[My new friend Umberto Leone was an Assistant Coach in the NFL for the Cleveland Browns and Oakland Raiders; he wrote the article on preparation below (with some editing for space by me).]
As U.S. President Abe Lincoln once said about the importance of being prepared:
“If I had 6 hours to chop down a tree, I’d spend 4 hours sharpening my axe.”
As a former Assistant Coach in the National Football League for five seasons, as well as three years assisting on the collegiate level, my work-life revolved around preparation.
I learned some valuable tips & pointers on preparedness and look forward to sharing them with you.
You hear the word “teamwork” thrown around the sports world all the time. Many athletes thank their teammates for the individual awards they receive.
Not only is teamwork a requirement on the field of play, within the preparation process teamwork is crucial.
As a coaching staff, each of the preparation duties is shared amongst the entire staff.
For example, one coach may be responsible for the 1st and 2nd down game plan while another coach’s responsibility is 3rd down and 2 minute.
Another coach may have the Red Area and Goal Line situations.
You must rely on the successful work of each individual coach in order for the whole coaching staff to be properly prepared.
Teamwork Preparation Questions For You:
To properly prepare you have to be able to ask and answer the appropriate “what if” questions; this helps you increase and broaden your mindset.
An increased and broadened mind allows you to think about a variety of possibilities and how to prepare for them all.
In football terms, some examples of the “what if” questions we asked ourselves each week to help us prepare:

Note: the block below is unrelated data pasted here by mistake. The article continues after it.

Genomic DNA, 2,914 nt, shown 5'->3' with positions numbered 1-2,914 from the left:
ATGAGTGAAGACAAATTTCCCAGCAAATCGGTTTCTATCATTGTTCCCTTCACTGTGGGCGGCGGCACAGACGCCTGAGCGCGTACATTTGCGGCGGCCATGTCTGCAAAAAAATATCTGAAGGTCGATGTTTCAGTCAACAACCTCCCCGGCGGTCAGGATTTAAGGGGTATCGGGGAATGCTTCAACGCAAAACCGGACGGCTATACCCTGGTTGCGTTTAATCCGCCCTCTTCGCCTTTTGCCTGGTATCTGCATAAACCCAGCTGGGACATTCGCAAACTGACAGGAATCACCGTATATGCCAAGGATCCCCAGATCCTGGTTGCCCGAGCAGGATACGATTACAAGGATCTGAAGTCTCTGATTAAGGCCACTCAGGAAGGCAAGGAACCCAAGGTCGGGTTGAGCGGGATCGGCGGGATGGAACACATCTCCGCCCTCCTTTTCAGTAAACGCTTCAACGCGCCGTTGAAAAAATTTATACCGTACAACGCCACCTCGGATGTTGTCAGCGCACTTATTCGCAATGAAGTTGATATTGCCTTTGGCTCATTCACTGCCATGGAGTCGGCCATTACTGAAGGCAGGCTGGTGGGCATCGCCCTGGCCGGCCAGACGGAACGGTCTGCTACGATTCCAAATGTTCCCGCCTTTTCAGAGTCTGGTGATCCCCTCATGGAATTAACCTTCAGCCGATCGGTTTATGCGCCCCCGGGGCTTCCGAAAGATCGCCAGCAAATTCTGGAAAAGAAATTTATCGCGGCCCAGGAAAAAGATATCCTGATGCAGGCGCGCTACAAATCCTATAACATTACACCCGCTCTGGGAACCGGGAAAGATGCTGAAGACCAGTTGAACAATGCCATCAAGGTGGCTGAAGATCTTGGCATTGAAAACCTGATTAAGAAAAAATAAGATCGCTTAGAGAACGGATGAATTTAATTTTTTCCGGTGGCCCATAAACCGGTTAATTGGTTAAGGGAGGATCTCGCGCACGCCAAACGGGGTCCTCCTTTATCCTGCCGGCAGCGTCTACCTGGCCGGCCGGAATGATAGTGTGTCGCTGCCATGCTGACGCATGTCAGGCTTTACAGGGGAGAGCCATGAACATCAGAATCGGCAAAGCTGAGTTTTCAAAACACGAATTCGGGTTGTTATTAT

When you ask yourself the appropriate “what if” questions, it will deepen and broaden your mind and thus drastically improve your preparation level.
What-If Preparation Questions For Your Team:
In football it was vital for us to think as our opponent would think.
We’d study ourselves in a way that the opponent would: understanding our weaknesses, knowing the areas that they would attack, and being able to prepare accordingly.
For example, we prepared for the following game by studying our opponent on film (and over time collecting a huge database of their plays).
During practice our Scout team would utilize those plays and run them against our own team.
At times we would run the play a little differently – attacking the weak area of our team in a way that would make the opponent’s play more successful.
For example, if we are playing the Eagles, our scout team wouldn’t have a slow non-athletic QB: we’d put the closest version to Michael Vick we had on our team to better role play that position.
Role-Play Preparation Questions For You:
Though we only played one game every week, the amount of preparation that went into every game was astounding.
From the Sunday evening following the afternoon game, to the Saturday night team meal and sometimes even until the Sunday morning breakfast, we were preparing.
Legendary coach Joe Paterno once said
“The will to win is important, but the will to prepare is vital”. As NFL Coaches, we all definitely have that will.
Without doing the research, your mind is not prepared to ask the appropriate “what if” questions. Your mind is no shape able to role-play either.
Imagine being a football coach and never having seen the opposing team play a game. You would have no idea what plays they like to do, what strengths and weaknesses they have as a team, etc.